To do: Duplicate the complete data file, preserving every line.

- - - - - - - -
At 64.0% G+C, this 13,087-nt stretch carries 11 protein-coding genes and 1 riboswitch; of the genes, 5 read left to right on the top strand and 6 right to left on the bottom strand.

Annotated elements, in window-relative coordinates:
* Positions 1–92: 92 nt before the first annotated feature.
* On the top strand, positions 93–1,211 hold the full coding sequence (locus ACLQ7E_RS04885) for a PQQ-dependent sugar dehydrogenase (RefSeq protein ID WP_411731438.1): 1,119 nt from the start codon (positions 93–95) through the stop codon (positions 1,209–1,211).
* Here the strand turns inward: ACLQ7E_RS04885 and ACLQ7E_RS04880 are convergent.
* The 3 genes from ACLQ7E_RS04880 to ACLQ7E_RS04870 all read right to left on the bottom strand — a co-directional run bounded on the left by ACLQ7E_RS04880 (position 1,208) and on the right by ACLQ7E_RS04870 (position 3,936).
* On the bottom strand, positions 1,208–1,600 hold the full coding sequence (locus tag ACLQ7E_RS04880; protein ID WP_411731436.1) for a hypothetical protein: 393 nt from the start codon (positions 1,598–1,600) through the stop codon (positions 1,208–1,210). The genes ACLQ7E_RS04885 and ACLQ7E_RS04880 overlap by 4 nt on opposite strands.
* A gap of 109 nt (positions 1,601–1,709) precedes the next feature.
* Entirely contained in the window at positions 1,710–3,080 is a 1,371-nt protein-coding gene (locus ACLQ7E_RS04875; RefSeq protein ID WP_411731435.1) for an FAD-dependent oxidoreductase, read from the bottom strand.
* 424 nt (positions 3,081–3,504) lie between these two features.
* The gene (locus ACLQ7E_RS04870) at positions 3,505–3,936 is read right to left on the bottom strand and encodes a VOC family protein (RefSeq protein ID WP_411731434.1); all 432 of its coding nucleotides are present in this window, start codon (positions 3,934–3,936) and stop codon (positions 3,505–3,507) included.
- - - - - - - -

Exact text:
At 64.0% G+C, this 13,087-nt stretch carries 11 protein-coding genes and 1 riboswitch; of the genes, 5 read left to right on the top strand and 6 right to left on the bottom strand.

Annotated elements, in window-relative coordinates:
* Positions 1–92: 92 nt before the first annotated feature.
* On the top strand, positions 93–1,211 hold the full coding sequence (locus ACLQ7E_RS04885) for a PQQ-dependent sugar dehydrogenase (RefSeq protein ID WP_411731438.1): 1,119 nt from the start codon (positions 93–95) through the stop codon (positions 1,209–1,211).
* Here the strand turns inward: ACLQ7E_RS04885 and ACLQ7E_RS04880 are convergent.
* The 3 genes from ACLQ7E_RS04880 to ACLQ7E_RS04870 all read right to left on the bottom strand — a co-directional run bounded on the left by ACLQ7E_RS04880 (position 1,208) and on the right by ACLQ7E_RS04870 (position 3,936).
* On the bottom strand, positions 1,208–1,600 hold the full coding sequence (locus tag ACLQ7E_RS04880; protein ID WP_411731436.1) for a hypothetical protein: 393 nt from the start codon (positions 1,598–1,600) through the stop codon (positions 1,208–1,210). The genes ACLQ7E_RS04885 and ACLQ7E_RS04880 overlap by 4 nt on opposite strands.
* A gap of 109 nt (positions 1,601–1,709) precedes the next feature.
* Entirely contained in the window at positions 1,710–3,080 is a 1,371-nt protein-coding gene (locus ACLQ7E_RS04875; RefSeq protein ID WP_411731435.1) for an FAD-dependent oxidoreductase, read from the bottom strand.
* 424 nt (positions 3,081–3,504) lie between these two features.
* The gene (locus ACLQ7E_RS04870) at positions 3,505–3,936 is read right to left on the bottom strand and encodes a VOC family protein (RefSeq protein ID WP_411731434.1); all 432 of its coding nucleotides are present in this window, start codon (positions 3,934–3,936) and stop codon (positions 3,505–3,507) included.